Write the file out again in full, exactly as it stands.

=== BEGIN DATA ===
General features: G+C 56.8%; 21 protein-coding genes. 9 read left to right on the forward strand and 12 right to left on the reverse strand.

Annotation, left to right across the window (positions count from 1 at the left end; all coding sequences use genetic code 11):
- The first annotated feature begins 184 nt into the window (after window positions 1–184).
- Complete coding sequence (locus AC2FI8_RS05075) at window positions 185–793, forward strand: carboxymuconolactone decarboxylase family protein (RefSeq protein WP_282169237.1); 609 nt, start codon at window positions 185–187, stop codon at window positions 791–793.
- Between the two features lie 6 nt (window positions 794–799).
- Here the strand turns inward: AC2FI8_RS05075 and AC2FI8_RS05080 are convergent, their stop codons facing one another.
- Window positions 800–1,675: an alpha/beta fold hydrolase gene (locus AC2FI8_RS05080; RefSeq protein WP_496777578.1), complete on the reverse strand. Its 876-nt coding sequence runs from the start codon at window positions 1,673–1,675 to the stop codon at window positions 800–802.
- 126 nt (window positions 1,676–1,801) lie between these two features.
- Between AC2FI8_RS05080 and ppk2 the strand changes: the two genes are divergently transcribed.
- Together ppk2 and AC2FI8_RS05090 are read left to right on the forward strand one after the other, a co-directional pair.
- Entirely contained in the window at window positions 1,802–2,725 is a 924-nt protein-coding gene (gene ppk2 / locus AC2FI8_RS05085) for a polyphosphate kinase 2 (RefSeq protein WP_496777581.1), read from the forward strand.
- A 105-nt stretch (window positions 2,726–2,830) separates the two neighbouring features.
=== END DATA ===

General features: G+C 56.8%; 21 protein-coding genes. 9 read left to right on the forward strand and 12 right to left on the reverse strand.

Annotation, left to right across the window (positions count from 1 at the left end; all coding sequences use genetic code 11):
- The first annotated feature begins 184 nt into the window (after window positions 1–184).
- Complete coding sequence (locus AC2FI8_RS05075) at window positions 185–793, forward strand: carboxymuconolactone decarboxylase family protein (RefSeq protein WP_282169237.1); 609 nt, start codon at window positions 185–187, stop codon at window positions 791–793.
- Between the two features lie 6 nt (window positions 794–799).
- Here the strand turns inward: AC2FI8_RS05075 and AC2FI8_RS05080 are convergent, their stop codons facing one another.
- Window positions 800–1,675: an alpha/beta fold hydrolase gene (locus AC2FI8_RS05080; RefSeq protein WP_496777578.1), complete on the reverse strand. Its 876-nt coding sequence runs from the start codon at window positions 1,673–1,675 to the stop codon at window positions 800–802.
- 126 nt (window positions 1,676–1,801) lie between these two features.
- Between AC2FI8_RS05080 and ppk2 the strand changes: the two genes are divergently transcribed.
- Together ppk2 and AC2FI8_RS05090 are read left to right on the forward strand one after the other, a co-directional pair.
- Entirely contained in the window at window positions 1,802–2,725 is a 924-nt protein-coding gene (gene ppk2 / locus AC2FI8_RS05085) for a polyphosphate kinase 2 (RefSeq protein WP_496777581.1), read from the forward strand.
- A 105-nt stretch (window positions 2,726–2,830) separates the two neighbouring features.